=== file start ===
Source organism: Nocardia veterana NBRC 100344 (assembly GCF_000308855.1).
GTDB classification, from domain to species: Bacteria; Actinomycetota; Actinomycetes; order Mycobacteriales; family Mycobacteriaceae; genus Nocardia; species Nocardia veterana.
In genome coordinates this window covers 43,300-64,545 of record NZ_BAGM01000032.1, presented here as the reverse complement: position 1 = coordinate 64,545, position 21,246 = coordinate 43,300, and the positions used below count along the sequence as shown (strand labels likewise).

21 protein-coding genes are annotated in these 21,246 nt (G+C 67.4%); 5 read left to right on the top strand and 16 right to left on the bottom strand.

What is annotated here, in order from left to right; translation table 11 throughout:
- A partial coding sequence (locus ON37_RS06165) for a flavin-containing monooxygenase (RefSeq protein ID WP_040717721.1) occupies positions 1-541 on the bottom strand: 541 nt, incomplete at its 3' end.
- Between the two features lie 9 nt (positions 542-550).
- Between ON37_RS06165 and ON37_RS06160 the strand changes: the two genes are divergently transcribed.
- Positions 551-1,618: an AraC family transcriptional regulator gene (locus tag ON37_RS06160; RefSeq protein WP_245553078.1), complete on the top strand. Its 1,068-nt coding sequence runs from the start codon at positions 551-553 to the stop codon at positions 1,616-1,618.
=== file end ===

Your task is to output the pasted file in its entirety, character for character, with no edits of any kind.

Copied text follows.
Source organism: Nocardia veterana NBRC 100344 (assembly GCF_000308855.1).
GTDB classification, from domain to species: Bacteria; Actinomycetota; Actinomycetes; order Mycobacteriales; family Mycobacteriaceae; genus Nocardia; species Nocardia veterana.
In genome coordinates this window covers 43,300-64,545 of record NZ_BAGM01000032.1, presented here as the reverse complement: position 1 = coordinate 64,545, position 21,246 = coordinate 43,300, and the positions used below count along the sequence as shown (strand labels likewise).

21 protein-coding genes are annotated in these 21,246 nt (G+C 67.4%); 5 read left to right on the top strand and 16 right to left on the bottom strand.

What is annotated here, in order from left to right; translation table 11 throughout:
- A partial coding sequence (locus ON37_RS06165) for a flavin-containing monooxygenase (RefSeq protein ID WP_040717721.1) occupies positions 1-541 on the bottom strand: 541 nt, incomplete at its 3' end.
- Between the two features lie 9 nt (positions 542-550).
- Between ON37_RS06165 and ON37_RS06160 the strand changes: the two genes are divergently transcribed.
- Positions 551-1,618: an AraC family transcriptional regulator gene (locus tag ON37_RS06160; RefSeq protein WP_245553078.1), complete on the top strand. Its 1,068-nt coding sequence runs from the start codon at positions 551-553 to the stop codon at positions 1,616-1,618.